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A Linux computer in every garage?

May 22, 2007 — by LinuxDevices Staff — from the LinuxDevices Archive — 5 views

A U.S. government- and industry-led coalition aiming to equip every car and roadside in America with wirelessly connected computers has tapped Linux for a prototype design. The Vehicle Infrastructure Integration Consortium (VII-C) hopes to lower driver death rates, reduce traffic jams, and media-enable cars before 2017.

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The VII-C is funded by the U.S. Department of Transportation (DOT), along with AASHTO, ten State Departments of Transportation, and seven vehicle manufacturers already involved in the U.S. DOT's Intelligent Vehicle Initiative: BMW, DaimlerChrysler, Ford, GM, Honda, Nissan, and Toyota.

The VII-C says that 21,000 of the 43,000 traffic fatalities in 2003 were caused by vehicles leaving the road or entering intersections when they should not have. It hopes a massive network connecting cars to each other and to roadsides can help.

Driving deaths
(Source: U.S. DOT)

Like a lot of large-scale government projects, VII is a long-term effort that, if all goes well, will roll out between 2015 and 2017. Closer at hand is the deployment decision, which looms in late 2008 or early 2009.

Meanwhile, over the last three months, the VII-C has created prototype hardware that it will now begin to field-test at OEM (original equipment manufacturer) facilities in Michigan and California, and at Motorola and Delphi test sites in Florida and Minnesota.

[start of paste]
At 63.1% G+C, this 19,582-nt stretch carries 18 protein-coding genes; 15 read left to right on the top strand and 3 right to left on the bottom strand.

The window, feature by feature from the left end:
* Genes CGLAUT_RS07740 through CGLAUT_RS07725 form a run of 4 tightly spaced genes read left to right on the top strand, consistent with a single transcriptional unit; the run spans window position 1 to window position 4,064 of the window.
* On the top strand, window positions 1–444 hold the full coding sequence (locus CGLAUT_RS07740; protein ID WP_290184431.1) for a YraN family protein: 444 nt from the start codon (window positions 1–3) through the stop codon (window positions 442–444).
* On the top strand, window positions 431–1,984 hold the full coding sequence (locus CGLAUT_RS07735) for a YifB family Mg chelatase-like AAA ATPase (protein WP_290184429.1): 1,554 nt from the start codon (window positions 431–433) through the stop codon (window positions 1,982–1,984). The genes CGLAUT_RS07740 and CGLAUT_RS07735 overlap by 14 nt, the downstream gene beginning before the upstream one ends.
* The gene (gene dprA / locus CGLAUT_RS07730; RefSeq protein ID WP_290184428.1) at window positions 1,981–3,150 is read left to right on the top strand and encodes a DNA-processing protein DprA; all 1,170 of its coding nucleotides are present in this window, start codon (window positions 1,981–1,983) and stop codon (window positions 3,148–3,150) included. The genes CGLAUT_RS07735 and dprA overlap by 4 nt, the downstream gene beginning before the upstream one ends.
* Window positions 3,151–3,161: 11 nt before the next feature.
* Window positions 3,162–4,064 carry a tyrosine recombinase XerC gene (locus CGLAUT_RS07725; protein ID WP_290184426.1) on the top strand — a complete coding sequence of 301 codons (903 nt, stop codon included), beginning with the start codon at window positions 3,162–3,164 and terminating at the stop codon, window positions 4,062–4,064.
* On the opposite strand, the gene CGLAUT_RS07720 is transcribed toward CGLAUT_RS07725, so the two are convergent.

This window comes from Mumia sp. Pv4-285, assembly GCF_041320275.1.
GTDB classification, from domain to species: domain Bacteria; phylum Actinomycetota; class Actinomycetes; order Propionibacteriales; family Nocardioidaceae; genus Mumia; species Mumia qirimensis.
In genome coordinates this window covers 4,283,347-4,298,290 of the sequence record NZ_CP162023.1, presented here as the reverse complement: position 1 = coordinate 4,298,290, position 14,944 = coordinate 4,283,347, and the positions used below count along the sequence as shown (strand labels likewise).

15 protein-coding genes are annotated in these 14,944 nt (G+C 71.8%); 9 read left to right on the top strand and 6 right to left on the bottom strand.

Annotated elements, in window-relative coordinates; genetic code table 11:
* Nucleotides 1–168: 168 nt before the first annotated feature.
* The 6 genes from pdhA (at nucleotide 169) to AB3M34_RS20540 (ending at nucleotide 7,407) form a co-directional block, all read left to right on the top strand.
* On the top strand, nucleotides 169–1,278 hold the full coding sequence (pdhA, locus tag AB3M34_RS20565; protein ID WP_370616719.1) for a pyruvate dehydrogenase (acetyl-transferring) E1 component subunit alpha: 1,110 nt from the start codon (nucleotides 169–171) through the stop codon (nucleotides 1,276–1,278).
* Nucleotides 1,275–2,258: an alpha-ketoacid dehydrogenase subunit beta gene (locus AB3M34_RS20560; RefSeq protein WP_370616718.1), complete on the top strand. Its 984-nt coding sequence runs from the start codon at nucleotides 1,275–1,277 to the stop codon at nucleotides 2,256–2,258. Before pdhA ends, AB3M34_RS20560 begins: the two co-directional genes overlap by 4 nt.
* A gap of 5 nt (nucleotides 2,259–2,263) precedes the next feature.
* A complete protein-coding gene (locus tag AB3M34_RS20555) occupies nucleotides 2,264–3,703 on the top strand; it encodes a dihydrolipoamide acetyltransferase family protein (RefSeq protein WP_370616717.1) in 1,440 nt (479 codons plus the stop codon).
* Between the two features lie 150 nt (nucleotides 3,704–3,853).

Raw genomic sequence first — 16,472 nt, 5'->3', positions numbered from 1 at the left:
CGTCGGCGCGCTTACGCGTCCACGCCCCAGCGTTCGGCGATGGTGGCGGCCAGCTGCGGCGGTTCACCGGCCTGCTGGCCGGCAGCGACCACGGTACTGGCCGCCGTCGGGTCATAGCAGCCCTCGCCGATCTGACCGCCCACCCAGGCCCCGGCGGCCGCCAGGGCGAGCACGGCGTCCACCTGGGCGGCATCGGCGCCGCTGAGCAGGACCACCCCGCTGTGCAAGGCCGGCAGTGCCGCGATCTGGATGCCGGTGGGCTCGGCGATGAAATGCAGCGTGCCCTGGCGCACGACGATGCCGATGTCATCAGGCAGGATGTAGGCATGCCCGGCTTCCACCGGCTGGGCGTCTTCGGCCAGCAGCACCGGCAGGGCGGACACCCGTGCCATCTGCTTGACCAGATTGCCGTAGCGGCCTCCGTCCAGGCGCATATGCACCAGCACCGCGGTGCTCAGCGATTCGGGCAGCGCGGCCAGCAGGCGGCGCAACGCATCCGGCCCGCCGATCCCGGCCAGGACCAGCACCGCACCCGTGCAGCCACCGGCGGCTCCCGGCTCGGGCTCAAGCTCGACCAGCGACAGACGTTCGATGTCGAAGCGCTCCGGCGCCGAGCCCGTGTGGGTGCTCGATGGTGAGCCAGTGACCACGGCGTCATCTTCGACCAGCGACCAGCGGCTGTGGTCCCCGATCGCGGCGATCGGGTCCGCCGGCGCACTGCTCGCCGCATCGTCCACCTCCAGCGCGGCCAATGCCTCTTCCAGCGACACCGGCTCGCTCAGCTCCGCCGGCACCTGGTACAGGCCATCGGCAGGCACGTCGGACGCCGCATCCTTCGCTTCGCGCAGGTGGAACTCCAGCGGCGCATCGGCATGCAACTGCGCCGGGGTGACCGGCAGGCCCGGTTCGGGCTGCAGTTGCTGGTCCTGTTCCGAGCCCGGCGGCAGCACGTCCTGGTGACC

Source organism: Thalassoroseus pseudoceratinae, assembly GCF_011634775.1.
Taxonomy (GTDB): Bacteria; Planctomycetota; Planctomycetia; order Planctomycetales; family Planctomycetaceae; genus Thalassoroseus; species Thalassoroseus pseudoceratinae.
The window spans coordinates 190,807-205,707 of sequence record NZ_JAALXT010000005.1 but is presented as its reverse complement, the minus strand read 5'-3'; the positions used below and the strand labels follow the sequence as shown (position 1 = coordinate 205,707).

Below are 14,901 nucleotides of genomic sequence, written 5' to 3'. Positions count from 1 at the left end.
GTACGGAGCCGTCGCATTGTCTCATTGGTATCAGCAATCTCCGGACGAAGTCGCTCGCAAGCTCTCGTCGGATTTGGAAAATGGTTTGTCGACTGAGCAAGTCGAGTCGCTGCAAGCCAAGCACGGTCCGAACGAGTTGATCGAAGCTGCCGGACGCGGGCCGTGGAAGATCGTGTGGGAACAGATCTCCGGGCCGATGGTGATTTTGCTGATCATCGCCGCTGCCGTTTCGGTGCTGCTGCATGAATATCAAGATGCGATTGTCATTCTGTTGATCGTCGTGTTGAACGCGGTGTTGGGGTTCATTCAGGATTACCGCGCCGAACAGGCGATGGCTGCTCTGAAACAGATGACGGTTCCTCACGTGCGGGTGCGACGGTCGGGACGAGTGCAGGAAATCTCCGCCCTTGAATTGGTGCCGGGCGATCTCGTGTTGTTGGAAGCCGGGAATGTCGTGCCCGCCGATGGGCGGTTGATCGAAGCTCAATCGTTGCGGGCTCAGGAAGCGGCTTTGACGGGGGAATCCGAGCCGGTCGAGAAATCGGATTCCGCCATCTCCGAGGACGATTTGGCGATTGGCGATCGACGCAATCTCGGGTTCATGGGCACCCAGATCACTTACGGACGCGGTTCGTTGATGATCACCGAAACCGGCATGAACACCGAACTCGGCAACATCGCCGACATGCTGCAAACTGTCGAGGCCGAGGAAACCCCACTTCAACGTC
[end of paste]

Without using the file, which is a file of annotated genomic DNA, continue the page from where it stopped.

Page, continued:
The component of VII that resides in vehicles is known as “on-board equipment,” or OBE. Prototypical OBEs are based on Celeron-powered PC/104 form-factor single-board computers (SBCs) from Parvus, a Utah-based company specializing in rugged boards and systems for transportation applications.

On the software side, the prototype OBEs run Linux. The Parvus SBCs come with a basic Linux BSP. Alternatively, if OEMs want commercial support, Wind River said its General Purpose Platform, Linux Edition was selected for this purpose, in part because of the company's long-standing relationships with Delphi, Motorola, and other project participants, broad experience in automotive applications, and experience working with large ecosystems — Eclipse's Device Software Project comes to mind here.

In an interview with LinuxDevices, Leslie Mulligan, GM of automotive at Wind River, explained that “They did a survey on using an RTOS [real-time operating system], but decided on an open source strategy because they thought it would bring a broader reach to the community. They realized rapidly that it's foes collaborating with foes in the prototype environment.”

Mulligan has a lot of suggestions for how VII technology could one day improve driving safety, efficiency, and enjoyment, including:

  • Cars receive alerts about approaching emergency vehicles
  • Alerts if cars in area activate anti-lock braking
  • Cars serve as data collectors, for example with windshield wiper activity being used to map weather patterns with high precision
  • Media-enabling cars
  • Vehicle firmware upgraded over-the-air
  • Inform car owners of recalls

Larry Lehman, one of Wind River's half-dozen or so “distinguished engineers,” noted that regardless of whether the project pans out, it will help expose car makers to the world of open source. “There is no guarantee that OEMs will build out devices, but the project allows them a lot of exposure to working with Linux,” he said.

Mulligan, too, emphasized that the VII-C prototype win is “really just a potential proof point” for Linux in automotive applications. If VII-C turns out to be too far over the rainbow, Wind River's engagement with the project could still help the company establish a bigger foothold for Linux among telematics applications that exist in today's world, such as back-up and blind-spot cameras, navigation systems, and so on.

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